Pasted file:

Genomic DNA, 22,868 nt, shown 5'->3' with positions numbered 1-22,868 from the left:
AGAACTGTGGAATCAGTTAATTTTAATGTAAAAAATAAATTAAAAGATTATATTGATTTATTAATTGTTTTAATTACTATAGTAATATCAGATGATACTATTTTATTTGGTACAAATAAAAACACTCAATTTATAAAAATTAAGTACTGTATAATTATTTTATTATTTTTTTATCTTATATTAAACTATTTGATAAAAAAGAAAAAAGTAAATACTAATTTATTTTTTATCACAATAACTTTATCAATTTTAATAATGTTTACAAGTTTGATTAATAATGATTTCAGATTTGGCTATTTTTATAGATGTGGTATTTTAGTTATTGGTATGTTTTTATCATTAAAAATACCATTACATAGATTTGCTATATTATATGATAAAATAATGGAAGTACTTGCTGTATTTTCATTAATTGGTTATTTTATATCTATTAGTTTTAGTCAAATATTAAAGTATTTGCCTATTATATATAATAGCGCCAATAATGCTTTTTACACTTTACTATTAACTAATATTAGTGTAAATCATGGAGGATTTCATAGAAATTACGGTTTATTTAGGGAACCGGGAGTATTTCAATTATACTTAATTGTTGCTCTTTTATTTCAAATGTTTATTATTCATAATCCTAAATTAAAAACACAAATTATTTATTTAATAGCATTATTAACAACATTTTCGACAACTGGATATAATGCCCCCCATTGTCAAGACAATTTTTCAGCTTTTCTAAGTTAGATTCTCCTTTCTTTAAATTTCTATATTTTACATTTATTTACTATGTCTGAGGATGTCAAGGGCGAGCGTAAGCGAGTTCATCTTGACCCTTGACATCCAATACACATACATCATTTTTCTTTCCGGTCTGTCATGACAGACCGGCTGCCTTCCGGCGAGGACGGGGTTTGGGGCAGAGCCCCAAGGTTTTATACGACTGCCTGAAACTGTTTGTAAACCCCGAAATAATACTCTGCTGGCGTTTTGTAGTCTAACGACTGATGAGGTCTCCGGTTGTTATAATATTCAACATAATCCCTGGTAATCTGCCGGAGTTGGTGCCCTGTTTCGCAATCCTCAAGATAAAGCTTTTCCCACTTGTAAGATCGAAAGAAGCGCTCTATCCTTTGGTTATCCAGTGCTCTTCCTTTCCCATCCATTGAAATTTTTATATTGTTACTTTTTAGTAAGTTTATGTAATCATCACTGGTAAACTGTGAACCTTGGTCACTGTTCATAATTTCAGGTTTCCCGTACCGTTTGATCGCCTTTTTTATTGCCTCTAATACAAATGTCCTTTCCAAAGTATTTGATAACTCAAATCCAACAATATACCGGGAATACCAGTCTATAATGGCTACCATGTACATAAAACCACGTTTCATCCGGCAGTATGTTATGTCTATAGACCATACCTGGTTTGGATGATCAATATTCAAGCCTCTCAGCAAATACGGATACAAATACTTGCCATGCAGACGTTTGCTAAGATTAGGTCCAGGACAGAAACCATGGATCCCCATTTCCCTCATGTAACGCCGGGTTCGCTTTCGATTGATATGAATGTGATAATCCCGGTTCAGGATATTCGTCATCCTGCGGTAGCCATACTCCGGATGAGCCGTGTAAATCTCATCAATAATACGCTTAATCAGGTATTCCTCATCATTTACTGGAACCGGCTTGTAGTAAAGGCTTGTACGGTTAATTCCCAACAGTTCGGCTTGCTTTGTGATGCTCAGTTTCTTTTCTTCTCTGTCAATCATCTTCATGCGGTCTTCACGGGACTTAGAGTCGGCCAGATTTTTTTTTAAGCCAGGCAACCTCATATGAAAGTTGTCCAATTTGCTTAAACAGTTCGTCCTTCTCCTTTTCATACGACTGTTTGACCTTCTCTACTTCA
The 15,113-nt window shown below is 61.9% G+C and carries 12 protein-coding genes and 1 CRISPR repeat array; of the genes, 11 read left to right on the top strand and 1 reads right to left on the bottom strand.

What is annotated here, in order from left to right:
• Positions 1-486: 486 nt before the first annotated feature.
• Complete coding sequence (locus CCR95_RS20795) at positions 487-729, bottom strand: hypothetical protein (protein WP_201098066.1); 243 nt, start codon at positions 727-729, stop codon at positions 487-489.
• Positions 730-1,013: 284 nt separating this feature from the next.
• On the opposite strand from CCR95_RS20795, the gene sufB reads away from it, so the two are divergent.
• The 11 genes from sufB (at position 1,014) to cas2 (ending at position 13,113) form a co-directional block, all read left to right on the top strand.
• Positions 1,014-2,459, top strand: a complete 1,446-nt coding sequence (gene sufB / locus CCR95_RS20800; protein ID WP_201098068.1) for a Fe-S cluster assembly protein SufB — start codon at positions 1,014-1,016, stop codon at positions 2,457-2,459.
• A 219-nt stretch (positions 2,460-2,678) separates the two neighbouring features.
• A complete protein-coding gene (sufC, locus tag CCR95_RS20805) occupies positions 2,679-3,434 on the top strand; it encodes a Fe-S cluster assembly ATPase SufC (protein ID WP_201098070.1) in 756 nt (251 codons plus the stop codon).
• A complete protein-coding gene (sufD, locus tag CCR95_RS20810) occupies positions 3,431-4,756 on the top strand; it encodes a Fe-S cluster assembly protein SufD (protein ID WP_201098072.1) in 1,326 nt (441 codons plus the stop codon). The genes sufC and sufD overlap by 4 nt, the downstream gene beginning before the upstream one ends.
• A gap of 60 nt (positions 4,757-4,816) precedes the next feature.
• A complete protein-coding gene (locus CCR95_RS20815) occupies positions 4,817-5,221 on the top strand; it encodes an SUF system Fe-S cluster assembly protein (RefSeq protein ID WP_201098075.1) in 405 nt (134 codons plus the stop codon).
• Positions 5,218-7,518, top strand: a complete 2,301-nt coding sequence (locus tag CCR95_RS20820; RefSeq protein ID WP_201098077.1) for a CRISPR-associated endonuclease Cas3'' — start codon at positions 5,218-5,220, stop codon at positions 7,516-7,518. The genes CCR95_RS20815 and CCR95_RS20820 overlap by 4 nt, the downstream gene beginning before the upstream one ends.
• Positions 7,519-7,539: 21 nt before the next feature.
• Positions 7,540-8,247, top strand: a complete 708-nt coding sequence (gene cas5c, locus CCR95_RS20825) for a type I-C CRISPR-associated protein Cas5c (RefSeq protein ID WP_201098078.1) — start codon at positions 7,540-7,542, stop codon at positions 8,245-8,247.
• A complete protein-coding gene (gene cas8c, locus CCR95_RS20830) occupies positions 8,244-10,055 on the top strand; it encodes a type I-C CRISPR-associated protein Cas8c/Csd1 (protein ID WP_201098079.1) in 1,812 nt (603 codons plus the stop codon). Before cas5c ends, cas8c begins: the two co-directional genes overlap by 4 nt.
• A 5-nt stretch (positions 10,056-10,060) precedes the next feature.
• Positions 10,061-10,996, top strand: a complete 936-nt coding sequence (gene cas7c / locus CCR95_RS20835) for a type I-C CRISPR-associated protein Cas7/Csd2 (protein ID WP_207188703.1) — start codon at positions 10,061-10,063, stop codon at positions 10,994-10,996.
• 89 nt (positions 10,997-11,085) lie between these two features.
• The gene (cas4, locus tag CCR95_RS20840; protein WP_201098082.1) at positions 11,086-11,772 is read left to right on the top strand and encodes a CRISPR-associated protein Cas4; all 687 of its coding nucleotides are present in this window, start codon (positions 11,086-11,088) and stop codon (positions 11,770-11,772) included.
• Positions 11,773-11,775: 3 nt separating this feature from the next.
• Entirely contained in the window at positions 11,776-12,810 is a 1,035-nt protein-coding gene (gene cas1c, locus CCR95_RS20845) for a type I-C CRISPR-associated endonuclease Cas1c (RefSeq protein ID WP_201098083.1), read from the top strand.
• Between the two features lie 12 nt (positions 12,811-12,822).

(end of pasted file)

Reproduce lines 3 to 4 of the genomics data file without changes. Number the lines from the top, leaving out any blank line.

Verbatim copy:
The 15,113-nt window shown below is 61.9% G+C and carries 12 protein-coding genes and 1 CRISPR repeat array; of the genes, 11 read left to right on the top strand and 1 reads right to left on the bottom strand.

What is annotated here, in order from left to right: